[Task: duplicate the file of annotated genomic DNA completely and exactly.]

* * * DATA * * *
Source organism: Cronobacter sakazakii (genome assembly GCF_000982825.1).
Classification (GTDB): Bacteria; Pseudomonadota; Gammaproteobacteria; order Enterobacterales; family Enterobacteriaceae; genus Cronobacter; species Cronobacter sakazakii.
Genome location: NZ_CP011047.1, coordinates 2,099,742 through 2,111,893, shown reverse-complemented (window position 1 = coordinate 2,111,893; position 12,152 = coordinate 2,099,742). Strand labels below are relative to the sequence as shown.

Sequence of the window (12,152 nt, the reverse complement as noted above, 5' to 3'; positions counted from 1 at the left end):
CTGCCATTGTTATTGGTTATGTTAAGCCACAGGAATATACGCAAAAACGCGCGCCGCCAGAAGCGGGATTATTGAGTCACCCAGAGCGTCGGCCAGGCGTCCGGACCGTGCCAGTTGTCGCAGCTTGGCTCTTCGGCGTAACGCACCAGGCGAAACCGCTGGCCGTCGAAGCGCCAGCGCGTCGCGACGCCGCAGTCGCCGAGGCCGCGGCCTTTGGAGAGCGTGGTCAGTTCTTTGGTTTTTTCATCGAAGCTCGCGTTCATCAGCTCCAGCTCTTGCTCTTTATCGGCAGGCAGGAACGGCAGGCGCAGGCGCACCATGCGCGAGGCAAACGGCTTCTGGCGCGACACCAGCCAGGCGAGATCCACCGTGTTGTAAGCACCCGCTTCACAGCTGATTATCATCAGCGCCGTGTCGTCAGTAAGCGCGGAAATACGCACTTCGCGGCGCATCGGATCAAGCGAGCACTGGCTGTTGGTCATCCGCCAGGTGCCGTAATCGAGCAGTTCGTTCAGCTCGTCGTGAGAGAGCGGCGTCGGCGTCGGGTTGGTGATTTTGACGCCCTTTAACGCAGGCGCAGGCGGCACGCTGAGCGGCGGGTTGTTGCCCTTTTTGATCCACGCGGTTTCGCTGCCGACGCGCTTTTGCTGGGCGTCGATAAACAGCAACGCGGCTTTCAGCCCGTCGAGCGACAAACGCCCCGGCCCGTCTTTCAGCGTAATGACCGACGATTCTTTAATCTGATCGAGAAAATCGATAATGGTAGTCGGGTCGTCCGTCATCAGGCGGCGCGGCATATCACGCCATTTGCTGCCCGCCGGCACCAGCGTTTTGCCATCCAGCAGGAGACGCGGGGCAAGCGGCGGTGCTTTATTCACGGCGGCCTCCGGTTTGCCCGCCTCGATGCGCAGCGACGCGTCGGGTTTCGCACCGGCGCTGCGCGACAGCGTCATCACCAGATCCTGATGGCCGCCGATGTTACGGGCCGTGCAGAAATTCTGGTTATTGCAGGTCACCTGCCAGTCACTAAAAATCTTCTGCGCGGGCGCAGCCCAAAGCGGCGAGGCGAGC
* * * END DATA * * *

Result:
Source organism: Cronobacter sakazakii (genome assembly GCF_000982825.1).
Classification (GTDB): Bacteria; Pseudomonadota; Gammaproteobacteria; order Enterobacterales; family Enterobacteriaceae; genus Cronobacter; species Cronobacter sakazakii.
Genome location: NZ_CP011047.1, coordinates 2,099,742 through 2,111,893, shown reverse-complemented (window position 1 = coordinate 2,111,893; position 12,152 = coordinate 2,099,742). Strand labels below are relative to the sequence as shown.

Sequence of the window (12,152 nt, the reverse complement as noted above, 5' to 3'; positions counted from 1 at the left end):
CTGCCATTGTTATTGGTTATGTTAAGCCACAGGAATATACGCAAAAACGCGCGCCGCCAGAAGCGGGATTATTGAGTCACCCAGAGCGTCGGCCAGGCGTCCGGACCGTGCCAGTTGTCGCAGCTTGGCTCTTCGGCGTAACGCACCAGGCGAAACCGCTGGCCGTCGAAGCGCCAGCGCGTCGCGACGCCGCAGTCGCCGAGGCCGCGGCCTTTGGAGAGCGTGGTCAGTTCTTTGGTTTTTTCATCGAAGCTCGCGTTCATCAGCTCCAGCTCTTGCTCTTTATCGGCAGGCAGGAACGGCAGGCGCAGGCGCACCATGCGCGAGGCAAACGGCTTCTGGCGCGACACCAGCCAGGCGAGATCCACCGTGTTGTAAGCACCCGCTTCACAGCTGATTATCATCAGCGCCGTGTCGTCAGTAAGCGCGGAAATACGCACTTCGCGGCGCATCGGATCAAGCGAGCACTGGCTGTTGGTCATCCGCCAGGTGCCGTAATCGAGCAGTTCGTTCAGCTCGTCGTGAGAGAGCGGCGTCGGCGTCGGGTTGGTGATTTTGACGCCCTTTAACGCAGGCGCAGGCGGCACGCTGAGCGGCGGGTTGTTGCCCTTTTTGATCCACGCGGTTTCGCTGCCGACGCGCTTTTGCTGGGCGTCGATAAACAGCAACGCGGCTTTCAGCCCGTCGAGCGACAAACGCCCCGGCCCGTCTTTCAGCGTAATGACCGACGATTCTTTAATCTGATCGAGAAAATCGATAATGGTAGTCGGGTCGTCCGTCATCAGGCGGCGCGGCATATCACGCCATTTGCTGCCCGCCGGCACCAGCGTTTTGCCATCCAGCAGGAGACGCGGGGCAAGCGGCGGTGCTTTATTCACGGCGGCCTCCGGTTTGCCCGCCTCGATGCGCAGCGACGCGTCGGGTTTCGCACCGGCGCTGCGCGACAGCGTCATCACCAGATCCTGATGGCCGCCGATGTTACGGGCCGTGCAGAAATTCTGGTTATTGCAGGTCACCTGCCAGTCACTAAAAATCTTCTGCGCGGGCGCAGCCCAAAGCGGCGAGGCGAGC